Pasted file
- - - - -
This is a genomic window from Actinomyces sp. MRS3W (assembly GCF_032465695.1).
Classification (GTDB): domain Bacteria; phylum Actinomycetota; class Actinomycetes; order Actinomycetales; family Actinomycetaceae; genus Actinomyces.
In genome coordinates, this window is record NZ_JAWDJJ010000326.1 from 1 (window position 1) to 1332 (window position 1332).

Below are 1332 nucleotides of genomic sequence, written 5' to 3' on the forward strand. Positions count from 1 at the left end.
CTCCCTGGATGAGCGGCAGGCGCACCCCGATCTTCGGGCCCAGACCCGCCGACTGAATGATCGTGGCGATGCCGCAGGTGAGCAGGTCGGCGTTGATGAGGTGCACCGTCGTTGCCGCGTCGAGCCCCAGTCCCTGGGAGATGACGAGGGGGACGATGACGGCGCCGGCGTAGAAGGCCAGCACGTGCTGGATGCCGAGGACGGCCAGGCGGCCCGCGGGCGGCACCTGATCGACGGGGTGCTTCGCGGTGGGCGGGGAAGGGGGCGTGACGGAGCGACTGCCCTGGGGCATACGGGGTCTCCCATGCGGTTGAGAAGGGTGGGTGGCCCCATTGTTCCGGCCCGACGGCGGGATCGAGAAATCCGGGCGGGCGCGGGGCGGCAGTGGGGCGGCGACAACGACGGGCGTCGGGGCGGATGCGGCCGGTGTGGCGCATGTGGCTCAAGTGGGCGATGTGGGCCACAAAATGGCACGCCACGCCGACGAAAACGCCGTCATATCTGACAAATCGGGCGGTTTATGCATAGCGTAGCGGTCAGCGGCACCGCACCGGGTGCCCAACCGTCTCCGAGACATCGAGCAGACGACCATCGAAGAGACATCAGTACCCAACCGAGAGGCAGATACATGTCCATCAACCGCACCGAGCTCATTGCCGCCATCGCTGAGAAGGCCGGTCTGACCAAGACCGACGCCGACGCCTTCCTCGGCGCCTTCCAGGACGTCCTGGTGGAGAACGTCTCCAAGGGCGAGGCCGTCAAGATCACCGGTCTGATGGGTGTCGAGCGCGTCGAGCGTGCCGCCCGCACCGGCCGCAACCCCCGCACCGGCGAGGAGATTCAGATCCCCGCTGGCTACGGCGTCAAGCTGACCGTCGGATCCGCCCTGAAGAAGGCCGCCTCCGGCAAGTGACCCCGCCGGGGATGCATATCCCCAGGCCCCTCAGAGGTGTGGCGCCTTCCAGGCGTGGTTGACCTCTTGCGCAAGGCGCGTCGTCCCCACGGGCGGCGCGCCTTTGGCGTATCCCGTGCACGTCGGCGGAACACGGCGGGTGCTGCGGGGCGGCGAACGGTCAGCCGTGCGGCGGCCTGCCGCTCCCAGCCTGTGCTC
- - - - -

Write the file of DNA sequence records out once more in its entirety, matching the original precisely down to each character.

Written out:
This is a genomic window from Actinomyces sp. MRS3W (assembly GCF_032465695.1).
Classification (GTDB): domain Bacteria; phylum Actinomycetota; class Actinomycetes; order Actinomycetales; family Actinomycetaceae; genus Actinomyces.
In genome coordinates, this window is record NZ_JAWDJJ010000326.1 from 1 (window position 1) to 1332 (window position 1332).

Below are 1332 nucleotides of genomic sequence, written 5' to 3' on the forward strand. Positions count from 1 at the left end.
CTCCCTGGATGAGCGGCAGGCGCACCCCGATCTTCGGGCCCAGACCCGCCGACTGAATGATCGTGGCGATGCCGCAGGTGAGCAGGTCGGCGTTGATGAGGTGCACCGTCGTTGCCGCGTCGAGCCCCAGTCCCTGGGAGATGACGAGGGGGACGATGACGGCGCCGGCGTAGAAGGCCAGCACGTGCTGGATGCCGAGGACGGCCAGGCGGCCCGCGGGCGGCACCTGATCGACGGGGTGCTTCGCGGTGGGCGGGGAAGGGGGCGTGACGGAGCGACTGCCCTGGGGCATACGGGGTCTCCCATGCGGTTGAGAAGGGTGGGTGGCCCCATTGTTCCGGCCCGACGGCGGGATCGAGAAATCCGGGCGGGCGCGGGGCGGCAGTGGGGCGGCGACAACGACGGGCGTCGGGGCGGATGCGGCCGGTGTGGCGCATGTGGCTCAAGTGGGCGATGTGGGCCACAAAATGGCACGCCACGCCGACGAAAACGCCGTCATATCTGACAAATCGGGCGGTTTATGCATAGCGTAGCGGTCAGCGGCACCGCACCGGGTGCCCAACCGTCTCCGAGACATCGAGCAGACGACCATCGAAGAGACATCAGTACCCAACCGAGAGGCAGATACATGTCCATCAACCGCACCGAGCTCATTGCCGCCATCGCTGAGAAGGCCGGTCTGACCAAGACCGACGCCGACGCCTTCCTCGGCGCCTTCCAGGACGTCCTGGTGGAGAACGTCTCCAAGGGCGAGGCCGTCAAGATCACCGGTCTGATGGGTGTCGAGCGCGTCGAGCGTGCCGCCCGCACCGGCCGCAACCCCCGCACCGGCGAGGAGATTCAGATCCCCGCTGGCTACGGCGTCAAGCTGACCGTCGGATCCGCCCTGAAGAAGGCCGCCTCCGGCAAGTGACCCCGCCGGGGATGCATATCCCCAGGCCCCTCAGAGGTGTGGCGCCTTCCAGGCGTGGTTGACCTCTTGCGCAAGGCGCGTCGTCCCCACGGGCGGCGCGCCTTTGGCGTATCCCGTGCACGTCGGCGGAACACGGCGGGTGCTGCGGGGCGGCGAACGGTCAGCCGTGCGGCGGCCTGCCGCTCCCAGCCTGTGCTC